The idea that God can be more loving if God has more than one person is incongruous to me. I have heard another speculation, that God created man because he was lonely, and needed someone to love -- not, obviously, in the sexual sense, but beings with free will he could care about, and who might choose to care about him. That requires no split personality, if I might put it so irreverently.

Now WHY an austere, transcendent, perfect, divinity, would have the attribute of love is a mystery. I have occasionally speculated, concerning the prayer "God is great, God is good..." -- aren't we lucky God IS good? If God were omnipotent and bad, we'd be out of luck, because there would be nothing we could do about it. But then, would he have created this universe, and us? A Jewish rabbi candidly told me, his religion doesn't pretend to know the nature of God, or why he cares about us. God revealed himself, for whatever reasons seemed good to him.

I consider Jesus's status as "Son of Man" (the title he often used -- which has Old Testament antecedents), or as son of God (he generally referred to "My Father" and to "the son" but seldom if ever explicitly called himself "Son of God") as a mystery best left a mystery. I have a problem with the philosophy that we must parse and explain all this and try to get the transcendent into sharp focus.

If Jesus was "the word made flesh," the best explanation I can offer is that some aspect of the Divinity entered into a human body, and the human experience, like a drop of water separating itself from a cloud or a larger reservoir, and that this divinity did, necessarily, return to the whole, when the human body died.

Again, Jewish exegesis is helpful, although of course no rabbi would apply it this way to the heretical syncretism of Christianity. Judaism does not teach original sin. The way a rabbi explained the incident in the garden to me is that the neshama (loosely translater soul) was only in approximate contact with the physical body. It was the difference between sitting in a car, turning a steering wheel, or being totally integrated into the car, feeling the turning of the wheels, the operation of the pistons, as you feel your own hand and heart beat. They weren't ready for the total integration, and grasped for it prematurely. The animal instincts overwhelmed the spiritual essence. We've been dealing with the result ever since.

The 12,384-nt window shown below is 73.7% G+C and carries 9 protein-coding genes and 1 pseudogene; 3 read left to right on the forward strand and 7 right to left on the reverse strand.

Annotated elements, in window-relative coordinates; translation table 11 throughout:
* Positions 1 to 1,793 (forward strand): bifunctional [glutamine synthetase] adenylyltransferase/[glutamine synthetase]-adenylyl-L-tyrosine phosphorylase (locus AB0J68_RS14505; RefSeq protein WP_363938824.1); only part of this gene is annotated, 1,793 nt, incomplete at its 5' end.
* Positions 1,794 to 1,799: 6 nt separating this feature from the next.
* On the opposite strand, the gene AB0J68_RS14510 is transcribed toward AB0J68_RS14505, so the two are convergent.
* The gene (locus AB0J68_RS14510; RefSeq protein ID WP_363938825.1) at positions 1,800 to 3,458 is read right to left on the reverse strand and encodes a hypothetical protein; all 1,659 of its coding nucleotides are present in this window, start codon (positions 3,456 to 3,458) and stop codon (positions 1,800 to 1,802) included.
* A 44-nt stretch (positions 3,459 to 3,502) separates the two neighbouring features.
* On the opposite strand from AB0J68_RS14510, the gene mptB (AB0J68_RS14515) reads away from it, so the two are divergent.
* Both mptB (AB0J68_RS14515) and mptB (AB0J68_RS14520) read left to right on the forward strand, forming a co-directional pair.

Application to your argument: By totally integrating some extension of God himself into a human body, God was able to fully experience what it was like to be human. But that doesn't mean that some eternally separate personality entered into the human body.

All of this is speculative. But, so is your expoundment of the Trinity. That is ultimately my point. We are much less than the three blind men feeling the elephant. We can't even touch what we are speculating about. It's a mystery. To acknowledge that, and stop engaging in the futile effort to solve the mystery, does not in any way make Jesus a cosmic joker.

Siarlys Jenkins said...

I write separately about Alexandria. You shouldn't blame yourself. Stuart originally invited us all to join a community. At some point, he started getting directly involved, trying to tweak the discussion -- which is not in itself a problem. But, while I admired Stuart as architect of a freewheeling discussion site, I found his personal contributions quite annoying, and had been making that clear for some time.

Like you, I find much to admire about Dreher. I had a sense that Stuart was mocking him, more than once. Apparently it wounded Stuart's feelings that I referred to him as "chortling" over Dreher's apparent recent misfortunes. He could have simply said so.

Instead, he posted a demand at 10:00 pm that I provide proof of his "chortling." Then, at 6:00 am, he pronounced that I had failed to provide a timely response to his challenge. The entire time, I was both off line and sound asleep. He did not even have the courtesy to send an email. It took me an hour, after logging in the next day, to find out WHAT all this was about.

From that point, I found his behavior petty and vindictive, and I said so. He got tired of hearing it, never credibly refuted it, and exercised his privilege to pull the plug. (I did, incidentally, provide links to his prior posts that struck me as "chortling."

I don't object to someone being responsible for reasonable regulation. If there were a set of commonly understood and accepted standards, set forth a priori, if there were some minimal discussion among the group before taking the step of curtailing privileges, and if there were a reasonable period of time, e.g. three days, for response, it would have been perfectly understandable.

As it is, I have come to picture Stuart as Yertle the Turtle, proclaiming "I am the ruler of all I survey!"

John E. said...

Interestingly enough, my Dear Wife April has brought back from the library a book called "Jesus Wars" with the subtitle "How Four Patriarchs, Three Queens, and Two Emperors Decided What Christians Would Believe for the Next 1,500 Years".

I'm only a couple of chapters into it, but it seems clear to me that True Doctrine has less to do with Inspiration than it does to do with what the politicians and rulers of the day found useful.

And to touch on Siarlys' question - I can't see God getting all worked up over people not getting His True Nature correct.

Siarlys Jenkins said...

If you look at even the standard Sunday School history of how The True Faith Was Spread To The Heathen, conversions took place en masse simply because The King, usually no more than an elevated tribal chieftan, made the decision for all those under his command and protection. Warriors were baptized en masse, before hurrying off to slaughter The King's Enemies, who were now not only in the way, but heathens besides.